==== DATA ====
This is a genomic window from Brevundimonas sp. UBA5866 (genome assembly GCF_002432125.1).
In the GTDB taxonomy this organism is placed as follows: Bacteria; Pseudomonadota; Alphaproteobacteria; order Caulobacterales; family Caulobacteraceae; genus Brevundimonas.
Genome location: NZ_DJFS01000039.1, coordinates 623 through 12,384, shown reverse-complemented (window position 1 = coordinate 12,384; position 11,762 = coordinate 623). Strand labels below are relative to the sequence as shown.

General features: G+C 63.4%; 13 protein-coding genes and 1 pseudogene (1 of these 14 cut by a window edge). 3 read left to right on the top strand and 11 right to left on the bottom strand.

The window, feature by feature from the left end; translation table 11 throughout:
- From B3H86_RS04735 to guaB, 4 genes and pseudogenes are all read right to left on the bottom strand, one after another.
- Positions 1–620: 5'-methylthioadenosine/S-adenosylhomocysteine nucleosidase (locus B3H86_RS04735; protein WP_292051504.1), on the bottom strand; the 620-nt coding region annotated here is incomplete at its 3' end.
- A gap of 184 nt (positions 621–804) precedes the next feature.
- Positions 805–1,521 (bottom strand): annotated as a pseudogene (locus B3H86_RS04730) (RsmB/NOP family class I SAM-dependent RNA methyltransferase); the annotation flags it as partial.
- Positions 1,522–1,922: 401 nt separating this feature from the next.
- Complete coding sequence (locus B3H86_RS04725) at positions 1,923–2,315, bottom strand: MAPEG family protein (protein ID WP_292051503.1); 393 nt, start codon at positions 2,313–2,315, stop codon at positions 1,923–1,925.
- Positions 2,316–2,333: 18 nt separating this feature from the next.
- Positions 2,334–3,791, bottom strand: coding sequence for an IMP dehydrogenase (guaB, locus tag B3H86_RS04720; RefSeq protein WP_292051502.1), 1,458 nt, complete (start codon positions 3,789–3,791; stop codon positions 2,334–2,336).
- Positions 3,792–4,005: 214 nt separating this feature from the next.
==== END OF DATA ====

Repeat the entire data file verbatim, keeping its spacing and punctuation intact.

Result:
This is a genomic window from Brevundimonas sp. UBA5866 (genome assembly GCF_002432125.1).
In the GTDB taxonomy this organism is placed as follows: Bacteria; Pseudomonadota; Alphaproteobacteria; order Caulobacterales; family Caulobacteraceae; genus Brevundimonas.
Genome location: NZ_DJFS01000039.1, coordinates 623 through 12,384, shown reverse-complemented (window position 1 = coordinate 12,384; position 11,762 = coordinate 623). Strand labels below are relative to the sequence as shown.

General features: G+C 63.4%; 13 protein-coding genes and 1 pseudogene (1 of these 14 cut by a window edge). 3 read left to right on the top strand and 11 right to left on the bottom strand.

The window, feature by feature from the left end; translation table 11 throughout:
- From B3H86_RS04735 to guaB, 4 genes and pseudogenes are all read right to left on the bottom strand, one after another.
- Positions 1–620: 5'-methylthioadenosine/S-adenosylhomocysteine nucleosidase (locus B3H86_RS04735; protein WP_292051504.1), on the bottom strand; the 620-nt coding region annotated here is incomplete at its 3' end.
- A gap of 184 nt (positions 621–804) precedes the next feature.
- Positions 805–1,521 (bottom strand): annotated as a pseudogene (locus B3H86_RS04730) (RsmB/NOP family class I SAM-dependent RNA methyltransferase); the annotation flags it as partial.
- Positions 1,522–1,922: 401 nt separating this feature from the next.
- Complete coding sequence (locus B3H86_RS04725) at positions 1,923–2,315, bottom strand: MAPEG family protein (protein ID WP_292051503.1); 393 nt, start codon at positions 2,313–2,315, stop codon at positions 1,923–1,925.
- Positions 2,316–2,333: 18 nt separating this feature from the next.
- Positions 2,334–3,791, bottom strand: coding sequence for an IMP dehydrogenase (guaB, locus tag B3H86_RS04720; RefSeq protein WP_292051502.1), 1,458 nt, complete (start codon positions 3,789–3,791; stop codon positions 2,334–2,336).
- Positions 3,792–4,005: 214 nt separating this feature from the next.